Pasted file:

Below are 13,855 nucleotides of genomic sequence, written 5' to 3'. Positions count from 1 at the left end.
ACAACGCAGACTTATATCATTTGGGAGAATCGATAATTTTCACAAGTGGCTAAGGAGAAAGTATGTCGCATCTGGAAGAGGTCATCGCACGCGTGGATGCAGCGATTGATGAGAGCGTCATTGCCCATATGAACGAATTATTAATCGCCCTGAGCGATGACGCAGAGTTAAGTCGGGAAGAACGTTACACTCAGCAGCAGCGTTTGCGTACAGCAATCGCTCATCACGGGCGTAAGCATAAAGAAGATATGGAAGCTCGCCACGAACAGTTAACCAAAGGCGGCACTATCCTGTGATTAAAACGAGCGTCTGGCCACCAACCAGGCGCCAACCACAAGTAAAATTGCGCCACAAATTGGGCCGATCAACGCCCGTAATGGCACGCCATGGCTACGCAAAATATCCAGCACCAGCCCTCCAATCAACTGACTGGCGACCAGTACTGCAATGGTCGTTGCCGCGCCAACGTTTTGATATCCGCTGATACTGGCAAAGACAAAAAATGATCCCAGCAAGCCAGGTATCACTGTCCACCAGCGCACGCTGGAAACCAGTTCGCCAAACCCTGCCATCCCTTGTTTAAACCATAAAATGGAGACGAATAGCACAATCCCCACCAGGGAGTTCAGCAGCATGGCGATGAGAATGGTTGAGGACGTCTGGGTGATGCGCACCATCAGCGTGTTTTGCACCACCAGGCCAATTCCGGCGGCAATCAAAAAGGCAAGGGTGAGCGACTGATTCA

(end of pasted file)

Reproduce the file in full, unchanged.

Below are 13,855 nucleotides of genomic sequence, written 5' to 3'. Positions count from 1 at the left end.
ACAACGCAGACTTATATCATTTGGGAGAATCGATAATTTTCACAAGTGGCTAAGGAGAAAGTATGTCGCATCTGGAAGAGGTCATCGCACGCGTGGATGCAGCGATTGATGAGAGCGTCATTGCCCATATGAACGAATTATTAATCGCCCTGAGCGATGACGCAGAGTTAAGTCGGGAAGAACGTTACACTCAGCAGCAGCGTTTGCGTACAGCAATCGCTCATCACGGGCGTAAGCATAAAGAAGATATGGAAGCTCGCCACGAACAGTTAACCAAAGGCGGCACTATCCTGTGATTAAAACGAGCGTCTGGCCACCAACCAGGCGCCAACCACAAGTAAAATTGCGCCACAAATTGGGCCGATCAACGCCCGTAATGGCACGCCATGGCTACGCAAAATATCCAGCACCAGCCCTCCAATCAACTGACTGGCGACCAGTACTGCAATGGTCGTTGCCGCGCCAACGTTTTGATATCCGCTGATACTGGCAAAGACAAAAAATGATCCCAGCAAGCCAGGTATCACTGTCCACCAGCGCACGCTGGAAACCAGTTCGCCAAACCCTGCCATCCCTTGTTTAAACCATAAAATGGAGACGAATAGCACAATCCCCACCAGGGAGTTCAGCAGCATGGCGATGAGAATGGTTGAGGACGTCTGGGTGATGCGCACCATCAGCGTGTTTTGCACCACCAGGCCAATTCCGGCGGCAATCAAAAAGGCAAGGGTGAGCGACTGATTCA